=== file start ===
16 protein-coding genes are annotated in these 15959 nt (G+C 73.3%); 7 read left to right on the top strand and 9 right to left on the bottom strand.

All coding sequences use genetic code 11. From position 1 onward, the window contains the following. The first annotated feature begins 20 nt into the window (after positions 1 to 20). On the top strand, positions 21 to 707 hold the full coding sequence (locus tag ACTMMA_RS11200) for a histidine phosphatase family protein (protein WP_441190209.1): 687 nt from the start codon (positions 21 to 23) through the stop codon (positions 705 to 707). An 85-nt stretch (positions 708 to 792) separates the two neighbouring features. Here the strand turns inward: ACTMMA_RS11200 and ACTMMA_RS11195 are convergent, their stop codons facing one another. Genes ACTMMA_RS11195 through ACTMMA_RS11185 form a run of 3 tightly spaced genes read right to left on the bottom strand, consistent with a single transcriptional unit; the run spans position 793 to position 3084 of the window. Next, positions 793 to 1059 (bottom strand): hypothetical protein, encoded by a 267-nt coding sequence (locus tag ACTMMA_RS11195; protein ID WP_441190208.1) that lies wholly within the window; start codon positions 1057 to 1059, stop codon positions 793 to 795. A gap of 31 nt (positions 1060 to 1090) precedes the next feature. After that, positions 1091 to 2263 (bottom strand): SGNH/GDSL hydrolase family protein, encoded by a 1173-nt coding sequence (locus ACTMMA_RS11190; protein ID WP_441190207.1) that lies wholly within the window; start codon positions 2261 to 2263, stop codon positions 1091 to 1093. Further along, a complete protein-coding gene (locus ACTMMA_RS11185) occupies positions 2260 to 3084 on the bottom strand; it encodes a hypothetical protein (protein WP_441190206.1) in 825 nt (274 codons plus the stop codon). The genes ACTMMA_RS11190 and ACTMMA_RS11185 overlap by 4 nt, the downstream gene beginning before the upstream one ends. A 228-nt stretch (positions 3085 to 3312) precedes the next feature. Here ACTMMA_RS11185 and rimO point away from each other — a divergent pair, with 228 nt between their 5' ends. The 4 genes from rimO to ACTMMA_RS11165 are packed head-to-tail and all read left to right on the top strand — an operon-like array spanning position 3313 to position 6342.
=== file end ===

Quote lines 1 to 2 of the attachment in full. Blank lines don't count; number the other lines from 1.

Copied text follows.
16 protein-coding genes are annotated in these 15959 nt (G+C 73.3%); 7 read left to right on the top strand and 9 right to left on the bottom strand.

All coding sequences use genetic code 11. From position 1 onward, the window contains the following. The first annotated feature begins 20 nt into the window (after positions 1 to 20). On the top strand, positions 21 to 707 hold the full coding sequence (locus tag ACTMMA_RS11200) for a histidine phosphatase family protein (protein WP_441190209.1): 687 nt from the start codon (positions 21 to 23) through the stop codon (positions 705 to 707). An 85-nt stretch (positions 708 to 792) separates the two neighbouring features. Here the strand turns inward: ACTMMA_RS11200 and ACTMMA_RS11195 are convergent, their stop codons facing one another. Genes ACTMMA_RS11195 through ACTMMA_RS11185 form a run of 3 tightly spaced genes read right to left on the bottom strand, consistent with a single transcriptional unit; the run spans position 793 to position 3084 of the window. Next, positions 793 to 1059 (bottom strand): hypothetical protein, encoded by a 267-nt coding sequence (locus tag ACTMMA_RS11195; protein ID WP_441190208.1) that lies wholly within the window; start codon positions 1057 to 1059, stop codon positions 793 to 795. A gap of 31 nt (positions 1060 to 1090) precedes the next feature. After that, positions 1091 to 2263 (bottom strand): SGNH/GDSL hydrolase family protein, encoded by a 1173-nt coding sequence (locus ACTMMA_RS11190; protein ID WP_441190207.1) that lies wholly within the window; start codon positions 2261 to 2263, stop codon positions 1091 to 1093. Further along, a complete protein-coding gene (locus ACTMMA_RS11185) occupies positions 2260 to 3084 on the bottom strand; it encodes a hypothetical protein (protein WP_441190206.1) in 825 nt (274 codons plus the stop codon). The genes ACTMMA_RS11190 and ACTMMA_RS11185 overlap by 4 nt, the downstream gene beginning before the upstream one ends. A 228-nt stretch (positions 3085 to 3312) precedes the next feature. Here ACTMMA_RS11185 and rimO point away from each other — a divergent pair, with 228 nt between their 5' ends. The 4 genes from rimO to ACTMMA_RS11165 are packed head-to-tail and all read left to right on the top strand — an operon-like array spanning position 3313 to position 6342.